The True Vine

by John Lowe
(Woodruff, S.C.)

4 October 2005

The True Vine
John 15:1-15:8

Introduction –
Have you known the agony of not doing the right thing? Have you ever thought, “I ought to do this or that” only to forget all about it? Have you ever promised yourself that you’ll never say something or do something only to blurt it out or do it anyway? Have you ever thought “I can’t change – I’ll always act like this”? Have you fallen into the trap of comparing yourself to others? Have you ever thought, “At least I’m not like that guy down the street”? Have you consoled yourself about your failures and shortcomings by making a list of the obviously huge sins of others? In the middle of comparing yourself to others have you ever thrown your hands up in despair and said, “I really am no good”?

What is our problem? Left to ourselves, we cannot make all the changes we need to make. On our own, we cannot keep on doing all that we should do. Let’s face it. Our lives are beyond our control. Without help, we usually will fail to do the right thing. But we are not alone…God’s people have not CHANGED in thousands of years. In fact, the Jewish prophets described the people of their time as GRAPEVINES gone wild . . . Isaiah said . . . “I will sing for the one I love a song about his vineyard: My loved one had a vineyard on a fertile hillside. He dug it up and cleared it of stones and planted it with the choicest vines. He built a watchtower in it and cut out a wine-press as well. Then he looked for a crop of good grapes, but it yielded only bad fruit (Isaiah 5:1-2 NIV).”

Jeremiah passed along God’s word to the people when he wrote, “I had planted you like a choice vine of sound and reliable stock. How then did you turn against me into a corrupt, wild vine?” (Jeremiah 2:21 NIV). But Jesus came with a new message about God’s grapevine that is recorded in John 15:1-8.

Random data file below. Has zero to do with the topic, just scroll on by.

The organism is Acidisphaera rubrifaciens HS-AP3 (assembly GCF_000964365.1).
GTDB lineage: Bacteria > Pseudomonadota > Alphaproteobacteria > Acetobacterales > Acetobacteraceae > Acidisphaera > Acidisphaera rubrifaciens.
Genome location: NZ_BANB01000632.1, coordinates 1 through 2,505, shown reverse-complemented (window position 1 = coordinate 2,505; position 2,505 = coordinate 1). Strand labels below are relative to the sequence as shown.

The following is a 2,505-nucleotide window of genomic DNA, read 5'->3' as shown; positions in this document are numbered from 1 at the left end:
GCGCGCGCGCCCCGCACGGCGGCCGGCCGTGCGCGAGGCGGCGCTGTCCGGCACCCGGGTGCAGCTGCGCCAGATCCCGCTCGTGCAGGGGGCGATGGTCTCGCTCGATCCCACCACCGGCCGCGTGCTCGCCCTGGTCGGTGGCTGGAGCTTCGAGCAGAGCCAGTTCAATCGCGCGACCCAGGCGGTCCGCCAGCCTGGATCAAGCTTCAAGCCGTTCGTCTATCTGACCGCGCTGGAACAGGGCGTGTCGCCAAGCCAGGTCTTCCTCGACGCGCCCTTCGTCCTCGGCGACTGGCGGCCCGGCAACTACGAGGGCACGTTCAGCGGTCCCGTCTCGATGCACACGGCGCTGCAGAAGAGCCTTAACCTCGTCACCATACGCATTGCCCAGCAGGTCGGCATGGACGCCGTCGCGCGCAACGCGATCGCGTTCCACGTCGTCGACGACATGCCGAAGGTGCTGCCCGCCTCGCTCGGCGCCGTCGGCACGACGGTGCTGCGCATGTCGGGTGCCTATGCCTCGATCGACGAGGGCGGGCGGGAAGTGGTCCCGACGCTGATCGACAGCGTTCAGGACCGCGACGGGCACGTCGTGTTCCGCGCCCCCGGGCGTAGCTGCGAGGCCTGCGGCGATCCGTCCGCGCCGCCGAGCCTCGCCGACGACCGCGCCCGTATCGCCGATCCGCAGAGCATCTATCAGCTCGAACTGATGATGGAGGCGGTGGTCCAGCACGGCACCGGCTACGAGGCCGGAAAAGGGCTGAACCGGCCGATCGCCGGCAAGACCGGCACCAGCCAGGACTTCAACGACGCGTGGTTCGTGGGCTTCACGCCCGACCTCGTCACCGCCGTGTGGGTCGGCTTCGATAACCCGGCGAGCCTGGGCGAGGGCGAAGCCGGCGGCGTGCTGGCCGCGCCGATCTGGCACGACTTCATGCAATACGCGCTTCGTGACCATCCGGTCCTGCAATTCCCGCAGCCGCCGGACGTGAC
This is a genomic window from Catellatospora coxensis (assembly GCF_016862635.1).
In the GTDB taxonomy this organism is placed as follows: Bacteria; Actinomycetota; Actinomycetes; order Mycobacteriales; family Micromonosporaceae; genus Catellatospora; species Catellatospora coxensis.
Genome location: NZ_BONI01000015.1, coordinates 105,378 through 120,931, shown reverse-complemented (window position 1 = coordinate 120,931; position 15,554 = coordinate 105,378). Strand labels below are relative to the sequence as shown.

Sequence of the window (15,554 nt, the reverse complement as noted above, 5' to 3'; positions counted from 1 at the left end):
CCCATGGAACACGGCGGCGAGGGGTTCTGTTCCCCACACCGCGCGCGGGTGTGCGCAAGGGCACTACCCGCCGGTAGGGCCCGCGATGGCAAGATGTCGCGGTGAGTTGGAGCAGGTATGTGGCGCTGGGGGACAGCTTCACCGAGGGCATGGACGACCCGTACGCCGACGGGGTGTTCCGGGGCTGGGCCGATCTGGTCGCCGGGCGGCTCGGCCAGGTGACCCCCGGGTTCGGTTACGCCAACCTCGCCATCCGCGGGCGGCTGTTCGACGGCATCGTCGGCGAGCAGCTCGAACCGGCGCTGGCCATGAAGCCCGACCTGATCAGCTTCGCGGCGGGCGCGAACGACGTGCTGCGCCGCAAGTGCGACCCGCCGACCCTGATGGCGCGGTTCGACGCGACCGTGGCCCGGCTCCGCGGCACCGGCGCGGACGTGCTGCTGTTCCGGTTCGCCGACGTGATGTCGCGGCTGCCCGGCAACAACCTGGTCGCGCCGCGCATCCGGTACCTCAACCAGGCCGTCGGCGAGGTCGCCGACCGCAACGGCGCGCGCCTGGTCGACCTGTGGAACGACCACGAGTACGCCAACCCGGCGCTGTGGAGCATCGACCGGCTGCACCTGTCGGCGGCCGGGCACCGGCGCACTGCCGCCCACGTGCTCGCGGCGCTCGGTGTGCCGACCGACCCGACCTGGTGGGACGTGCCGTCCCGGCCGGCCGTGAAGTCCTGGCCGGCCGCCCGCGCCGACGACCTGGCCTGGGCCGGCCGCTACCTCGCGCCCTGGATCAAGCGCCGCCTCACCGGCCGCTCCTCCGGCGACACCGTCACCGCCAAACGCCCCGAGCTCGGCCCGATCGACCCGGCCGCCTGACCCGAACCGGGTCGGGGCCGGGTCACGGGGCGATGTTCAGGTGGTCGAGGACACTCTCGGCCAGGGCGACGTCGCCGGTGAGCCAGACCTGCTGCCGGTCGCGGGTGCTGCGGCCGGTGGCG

1 “I am the true vine, and My Father is the vinedresser.
2 Every branch in Me that does not bear fruit He takes away; and every branch that bears fruit He prunes, that it may bear more fruit.
3 You are already clean because of the word which I have spoken to you.
4 Abide in Me, and I in you. As the branch cannot bear fruit of itself, unless it abides in the vine, neither can you, unless you abide in Me.
5 “I am the vine, you are the branches. He who abides in Me, and I in him, bears much fruit; for without Me you can do nothing.
6 If anyone does not abide in Me, he is cast out as a branch and is withered; and they gather them and throw them into the fire, and they are burned.
7 If you abide in Me, and My words abide in you, you will ask what you desire, and it shall be done for you.
8 By this My Father is glorified, that you bear much fruit; so you will be My disciples.

Jesus gave us this wonderful parable, but what can we learn about a grapevine that can be applied to our lives? Well, there are several LESSONS WE CAN LEARN FROM A GRAPEVINE

Growing up we had a grapevine that stretched for about 100 feet along the top of a hill. And by watching my dad, I learned some things about grapes and grapevines . . . Grapevines would rather produce shoots and leaves than grapes. They end up looking lush and green, but ultimately they are only good for making decorations. Grape vines must be pruned drastically. The gardener must be merciless, cutting them back each year as far as he possibly can. Branches with no fruit must be removed so they don’t draw nutrients away from the grapes. And fruitful branches must be pruned back to produce even more in the following year.

What we learn about grapevines and how that message from Jesus pertains to us, gives us hope. It tells us that God doesn’t want to leave us on our own. He wants to be the Gardner who cares for us and makes us fruitful. It tells us that God can do in us and through us what we could never do by ourselves. It tells us that He will make us more and more fruitful – giving us more and more righteous attitudes and actions. It tells us that Jesus himself will live in us and God will answer our prayers as we learn to put the Bible into practice.

You see, this is what our passage is about this morning…God as the great gardener, and Christ as the most excellent vine, wants us to remain in the vineyard and to produce good fruit. Remaining and bearing are the two interwoven themes we’re going to look at a little closer. These two themes "are" closely related because it is only when we abide in Christ that we can truly bear fruit. If we do not abide in Christ we cannot bear fruit and therefore, according to Jesus’ words, we will be cut off from the vine.

How does a person REMAIN (ABIDE) IN CHRIST? Jesus said, “Remain (abide) in me,